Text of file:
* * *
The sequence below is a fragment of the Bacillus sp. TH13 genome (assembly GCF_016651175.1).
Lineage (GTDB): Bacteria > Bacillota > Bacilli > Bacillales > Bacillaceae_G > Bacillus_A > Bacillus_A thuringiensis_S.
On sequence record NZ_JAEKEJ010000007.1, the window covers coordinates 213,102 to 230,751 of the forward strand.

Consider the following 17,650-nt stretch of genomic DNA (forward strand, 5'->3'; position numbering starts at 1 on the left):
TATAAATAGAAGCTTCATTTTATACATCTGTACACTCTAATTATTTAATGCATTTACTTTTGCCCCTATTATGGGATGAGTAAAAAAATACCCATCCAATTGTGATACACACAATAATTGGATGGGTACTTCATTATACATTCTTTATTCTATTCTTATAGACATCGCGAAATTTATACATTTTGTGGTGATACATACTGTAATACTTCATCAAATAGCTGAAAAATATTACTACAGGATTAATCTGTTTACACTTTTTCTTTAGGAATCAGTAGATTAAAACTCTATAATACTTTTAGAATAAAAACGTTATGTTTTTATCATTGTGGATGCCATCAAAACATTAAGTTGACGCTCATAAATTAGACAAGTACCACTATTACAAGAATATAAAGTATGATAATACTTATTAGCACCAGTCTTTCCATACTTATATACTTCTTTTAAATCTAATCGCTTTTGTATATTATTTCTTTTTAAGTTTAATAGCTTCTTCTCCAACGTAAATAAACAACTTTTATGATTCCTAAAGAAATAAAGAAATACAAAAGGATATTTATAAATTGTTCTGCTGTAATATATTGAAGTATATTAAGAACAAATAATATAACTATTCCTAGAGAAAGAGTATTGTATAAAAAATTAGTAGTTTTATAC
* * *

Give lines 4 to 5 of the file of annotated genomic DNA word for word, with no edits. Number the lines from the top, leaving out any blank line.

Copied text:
Consider the following 17,650-nt stretch of genomic DNA (forward strand, 5'->3'; position numbering starts at 1 on the left):
TATAAATAGAAGCTTCATTTTATACATCTGTACACTCTAATTATTTAATGCATTTACTTTTGCCCCTATTATGGGATGAGTAAAAAAATACCCATCCAATTGTGATACACACAATAATTGGATGGGTACTTCATTATACATTCTTTATTCTATTCTTATAGACATCGCGAAATTTATACATTTTGTGGTGATACATACTGTAATACTTCATCAAATAGCTGAAAAATATTACTACAGGATTAATCTGTTTACACTTTTTCTTTAGGAATCAGTAGATTAAAACTCTATAATACTTTTAGAATAAAAACGTTATGTTTTTATCATTGTGGATGCCATCAAAACATTAAGTTGACGCTCATAAATTAGACAAGTACCACTATTACAAGAATATAAAGTATGATAATACTTATTAGCACCAGTCTTTCCATACTTATATACTTCTTTTAAATCTAATCGCTTTTGTATATTATTTCTTTTTAAGTTTAATAGCTTCTTCTCCAACGTAAATAAACAACTTTTATGATTCCTAAAGAAATAAAGAAATACAAAAGGATATTTATAAATTGTTCTGCTGTAATATATTGAAGTATATTAAGAACAAATAATATAACTATTCCTAGAGAAAGAGTATTGTATAAAAAATTAGTAGTTTTATAC